Tour Leader @ Mallorca Urban Adventures. Izaskun was born in Mallorca, more specifically, in Esporles, a little and traditional town not far from the main city. As a child, she learnt by her godfather, main baker of her town, how to make traditional pastries and chocolates and to understand the arduous process each piece carries. As an adult, she studied tourism at the University of the Balearic Islands and specialised in sustainable tourism in order to improve the picture that Mallorca is giving to the rest of the world and teach visitors how to take care of the island, her beloved home. Nowadays, she still loves trying new flavours, different products and distinct places. As a foodie, she's not scared of being a critic and demanding (in a good way, of course), always looking for the perfect flavour and the best experience.
A Spanish tradition, tapas is considered one of the most typical ways of eating in Spain. Not only because it’s affordable and you can try several different dishes, but because we can think of no better way to socialise with friends. Here’s where to find some of the best tapas bars in Palma de Mallorca.
But first, a bit of history. The popular story is the nickname “tapa” arose when the Catholic Monarchs, visiting Cádiz, stopped on the road from the Island of León (now San Fernando). In the tavern where they stopped, there was an exaggerated number of flies. For this reason, Ferdinand II of Aragon requested that his glass of wine be covered. The innkeepe covered the wine glass with a piece of cheese and said, “Here has its lid, majesty.” This quickly became a habit in Spanish taverns, especially in summer, since the warm climate favoured the appearance of flies in a time when hygiene was poor.
Tapas is a way of eating the food, not the dish itself, as many tend to believe. Normally tapa is a small portion of food. When it comes to Spanish food, make sure you don’t confuse tapa with the term pincho. They seem to be the same, but they’re not! While tapa is a small portion of any kind of food, pinchos are always served on top of a piece of bread and usually with a stick, to keep everything on top of the bread and not fall off your plate.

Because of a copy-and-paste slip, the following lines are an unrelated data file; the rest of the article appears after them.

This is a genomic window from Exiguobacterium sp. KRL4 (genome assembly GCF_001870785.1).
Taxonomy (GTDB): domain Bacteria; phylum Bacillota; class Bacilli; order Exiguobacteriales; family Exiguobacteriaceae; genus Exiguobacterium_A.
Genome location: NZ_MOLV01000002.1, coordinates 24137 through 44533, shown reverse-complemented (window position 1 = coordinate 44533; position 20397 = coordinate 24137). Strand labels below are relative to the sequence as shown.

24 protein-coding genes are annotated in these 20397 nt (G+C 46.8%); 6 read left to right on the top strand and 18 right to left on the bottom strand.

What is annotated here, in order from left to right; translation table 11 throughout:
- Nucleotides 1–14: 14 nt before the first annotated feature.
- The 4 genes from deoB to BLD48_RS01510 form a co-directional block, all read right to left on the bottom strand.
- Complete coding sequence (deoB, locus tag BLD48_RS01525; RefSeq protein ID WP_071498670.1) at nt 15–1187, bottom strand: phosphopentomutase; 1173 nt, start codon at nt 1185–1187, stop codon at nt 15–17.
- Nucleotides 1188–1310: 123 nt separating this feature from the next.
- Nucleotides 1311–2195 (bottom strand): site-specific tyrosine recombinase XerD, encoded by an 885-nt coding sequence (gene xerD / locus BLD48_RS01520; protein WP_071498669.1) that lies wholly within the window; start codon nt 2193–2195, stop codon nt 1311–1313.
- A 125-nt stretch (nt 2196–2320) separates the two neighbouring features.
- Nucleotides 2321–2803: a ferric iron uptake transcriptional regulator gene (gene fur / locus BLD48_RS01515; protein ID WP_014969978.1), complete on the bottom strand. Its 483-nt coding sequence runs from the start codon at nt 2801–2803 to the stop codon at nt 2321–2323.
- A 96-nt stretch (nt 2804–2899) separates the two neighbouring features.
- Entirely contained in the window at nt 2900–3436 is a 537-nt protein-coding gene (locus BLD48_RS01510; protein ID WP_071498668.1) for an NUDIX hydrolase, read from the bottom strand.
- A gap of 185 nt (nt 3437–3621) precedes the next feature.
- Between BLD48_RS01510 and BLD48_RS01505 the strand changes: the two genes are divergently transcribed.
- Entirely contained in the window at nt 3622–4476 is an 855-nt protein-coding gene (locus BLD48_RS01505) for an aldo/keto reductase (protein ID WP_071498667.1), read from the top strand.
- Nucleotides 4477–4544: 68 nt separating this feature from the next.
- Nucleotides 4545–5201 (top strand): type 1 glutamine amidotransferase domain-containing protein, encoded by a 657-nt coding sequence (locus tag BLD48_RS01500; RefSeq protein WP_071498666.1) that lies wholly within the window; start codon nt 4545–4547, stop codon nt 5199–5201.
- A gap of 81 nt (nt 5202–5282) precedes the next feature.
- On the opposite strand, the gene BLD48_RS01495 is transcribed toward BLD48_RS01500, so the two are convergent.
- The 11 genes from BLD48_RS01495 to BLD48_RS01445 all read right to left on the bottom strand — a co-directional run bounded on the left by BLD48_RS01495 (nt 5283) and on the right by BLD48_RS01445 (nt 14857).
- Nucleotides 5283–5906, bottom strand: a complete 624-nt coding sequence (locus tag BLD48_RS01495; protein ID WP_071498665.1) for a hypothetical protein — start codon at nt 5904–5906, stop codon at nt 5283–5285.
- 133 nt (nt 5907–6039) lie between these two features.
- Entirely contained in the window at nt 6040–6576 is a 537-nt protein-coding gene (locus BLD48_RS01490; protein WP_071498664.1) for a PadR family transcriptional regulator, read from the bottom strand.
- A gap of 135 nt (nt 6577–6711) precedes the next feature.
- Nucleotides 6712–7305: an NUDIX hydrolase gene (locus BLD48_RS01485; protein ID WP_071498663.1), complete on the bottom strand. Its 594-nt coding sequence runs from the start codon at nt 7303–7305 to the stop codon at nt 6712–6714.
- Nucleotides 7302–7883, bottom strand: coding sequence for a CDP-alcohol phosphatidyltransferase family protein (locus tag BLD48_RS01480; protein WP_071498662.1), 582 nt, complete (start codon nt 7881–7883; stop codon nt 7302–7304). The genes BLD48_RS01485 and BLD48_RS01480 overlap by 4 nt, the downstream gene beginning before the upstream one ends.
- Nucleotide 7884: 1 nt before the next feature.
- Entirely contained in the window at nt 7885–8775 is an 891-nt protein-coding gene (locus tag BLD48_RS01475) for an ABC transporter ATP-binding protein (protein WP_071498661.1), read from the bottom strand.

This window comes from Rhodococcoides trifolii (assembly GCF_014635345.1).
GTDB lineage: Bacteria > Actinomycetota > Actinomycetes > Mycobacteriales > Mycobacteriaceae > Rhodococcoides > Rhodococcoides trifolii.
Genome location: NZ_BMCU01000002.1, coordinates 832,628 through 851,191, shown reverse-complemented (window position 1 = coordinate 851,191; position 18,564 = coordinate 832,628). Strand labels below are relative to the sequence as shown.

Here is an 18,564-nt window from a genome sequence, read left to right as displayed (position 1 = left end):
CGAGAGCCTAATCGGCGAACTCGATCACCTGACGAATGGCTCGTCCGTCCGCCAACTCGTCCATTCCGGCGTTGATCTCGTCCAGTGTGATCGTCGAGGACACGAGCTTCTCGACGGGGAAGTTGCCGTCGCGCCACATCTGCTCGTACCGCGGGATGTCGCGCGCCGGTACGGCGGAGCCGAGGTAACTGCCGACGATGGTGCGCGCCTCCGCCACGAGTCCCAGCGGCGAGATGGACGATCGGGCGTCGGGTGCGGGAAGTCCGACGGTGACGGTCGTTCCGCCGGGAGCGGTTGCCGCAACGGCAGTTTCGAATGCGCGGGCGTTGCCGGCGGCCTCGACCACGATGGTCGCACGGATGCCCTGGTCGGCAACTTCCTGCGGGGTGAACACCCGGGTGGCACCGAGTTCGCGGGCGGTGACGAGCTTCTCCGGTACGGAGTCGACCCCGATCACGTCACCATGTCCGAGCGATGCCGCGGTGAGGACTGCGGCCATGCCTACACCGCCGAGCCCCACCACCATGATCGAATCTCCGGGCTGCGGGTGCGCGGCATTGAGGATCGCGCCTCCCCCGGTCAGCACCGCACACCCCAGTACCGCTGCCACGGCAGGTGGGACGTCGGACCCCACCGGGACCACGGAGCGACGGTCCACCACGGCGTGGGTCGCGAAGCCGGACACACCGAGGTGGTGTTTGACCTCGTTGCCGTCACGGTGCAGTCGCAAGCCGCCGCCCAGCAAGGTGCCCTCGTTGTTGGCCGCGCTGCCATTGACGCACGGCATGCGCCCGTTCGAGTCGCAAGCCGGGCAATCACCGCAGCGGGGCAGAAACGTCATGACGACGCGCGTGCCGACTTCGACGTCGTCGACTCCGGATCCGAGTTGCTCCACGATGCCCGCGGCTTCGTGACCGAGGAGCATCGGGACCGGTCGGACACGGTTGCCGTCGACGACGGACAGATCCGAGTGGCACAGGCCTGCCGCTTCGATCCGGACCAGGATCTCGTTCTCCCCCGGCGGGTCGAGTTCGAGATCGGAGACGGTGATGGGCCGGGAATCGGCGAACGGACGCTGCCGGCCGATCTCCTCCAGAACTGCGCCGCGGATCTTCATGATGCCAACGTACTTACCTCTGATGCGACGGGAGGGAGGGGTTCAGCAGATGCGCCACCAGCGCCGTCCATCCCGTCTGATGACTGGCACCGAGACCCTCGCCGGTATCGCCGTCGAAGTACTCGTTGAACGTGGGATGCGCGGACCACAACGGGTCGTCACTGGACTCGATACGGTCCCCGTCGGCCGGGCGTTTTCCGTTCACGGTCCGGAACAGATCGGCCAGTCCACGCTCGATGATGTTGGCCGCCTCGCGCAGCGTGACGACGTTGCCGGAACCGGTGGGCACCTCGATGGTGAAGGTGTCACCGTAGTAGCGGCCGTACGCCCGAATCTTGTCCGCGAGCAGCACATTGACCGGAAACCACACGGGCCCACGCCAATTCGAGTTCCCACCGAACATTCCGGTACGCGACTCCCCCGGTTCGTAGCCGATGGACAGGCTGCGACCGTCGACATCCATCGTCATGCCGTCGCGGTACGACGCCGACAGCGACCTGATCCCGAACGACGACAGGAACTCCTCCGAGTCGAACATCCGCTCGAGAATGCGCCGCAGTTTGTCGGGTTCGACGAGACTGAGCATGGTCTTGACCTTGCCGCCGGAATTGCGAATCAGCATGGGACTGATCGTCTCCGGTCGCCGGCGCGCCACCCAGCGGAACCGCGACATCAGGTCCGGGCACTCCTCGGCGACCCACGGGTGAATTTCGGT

You also need to know that a real local will always accompany those tasty portions with a good glass of wine, or a caña (beer). Or they’ll pair it with other drinks, such as homemade vermouth, tinto de verano (a mix of wine and lemon soda with ice) or even pomada, a typical local beverage of Xoriguer, a Minorca gin, and lemon juice. If you want to eat tapas with a Majorcan wine, try Dos Marias, A prop, Macià Batle, AN2, Piedra Papel y Tijeras or Supernova.
Here’s where to find some of the best tapas bars in Palma de Mallorca.
In Palma, you will find plenty of places to enjoy tapas and ración, but if you want a real experience, you’ll need to go to the Sa Gerreria neighbourhood. This area, out of the touristic mass, is where you’ll find plenty of bars that offer great tapas and pinchos, such as Spanish tortilla, jamón Ibérico croquettes, and several types of Spanish and Majorcan sausages and calamari.
Don’t miss the Ruta Martiana. On Tuesday nights, most of the bars in Sa Gerreria offer a special offer consisting of one pincho and zurito (flat glass) that costs less than 3 euros. The term “Martiana” comes from “Martes” (meaning Tuesday) and also makes reference to Martians. Therefore, you’ll find a special plate with a Martian drawing in every bar.
One of our favourite places along Ruta Martina is the mythical Molta Barra bar. There you will find a great variety of pinchos, tapas and raciones in a modern environment. Try the fried camembert with jam, a ración of jamón Ibérico, or if you prefer a vegan option, try the pimientos del padrón (fried green peppers). But be careful. We have an idiom that says, “Pimientos del padrón, some are spicy and some are not.”
In recent years, the Santa Catalina neighbourhood has become one of the post popular areas both for visitors and locals. Santa Catalina is close to fashionable nightclubs and also to the Paseo Marítimo (seafront promenade). You might not find tapas themselves but you will find many restaurants with a cosy atmosphere, perfect for a romantic evening.
Try visiting the Santa Catalina market during the day. The market might be crowded on weekends, but here you can buy fresh fish and seafood, and take it to the Bar el Mercat, located in the market area. Here, for an affordable price, you can get your shopping cooked and served, almost direct from the sea! They also can prepare any kind of meat and vegetables if you’re not a fan of seafood.
If you wish to try Galician food, we recommend La Casa Gallega. They offer a daily menu for a good price, consisting of appetiser, main course and dessert. Or you can have some pinchos at the bar while enjoying a glass of Albariño wine. Remember to make your reservation in advance as it’s usually busy. At La Casa Gallega, try the Pulpo a Feira, the most well-known exquisiteness from Galicia that consists in octopus legs, previously boiled, and served on a wooden plate with olive oil, paprika and coarse salt. Simple, but delicious!
Close to La Casa Gallega is Blanquerna Street, which has been converted into a pedestrian street, and filled with restaurants enjoyed by locals. In one of the corners, you’ll find a cosy place called la Sibil·la. It offers a series of Mediterranean dishes that are both creative and traditional, using original recipes and good quality products. For those who love ending dinner with something sweet, the tapas bar offers a few desserts made with loving care. Cheese lovers should try the cheesecake and chocolate cake with nuts. Exquisite!
Can’t get enough tapas? Take a foodie adventure of Palma de Mallorca and uncover the best tapas nights with us! Fill up on tasty tapas and perfect pinchos, washed down with local Spanish wines and beers.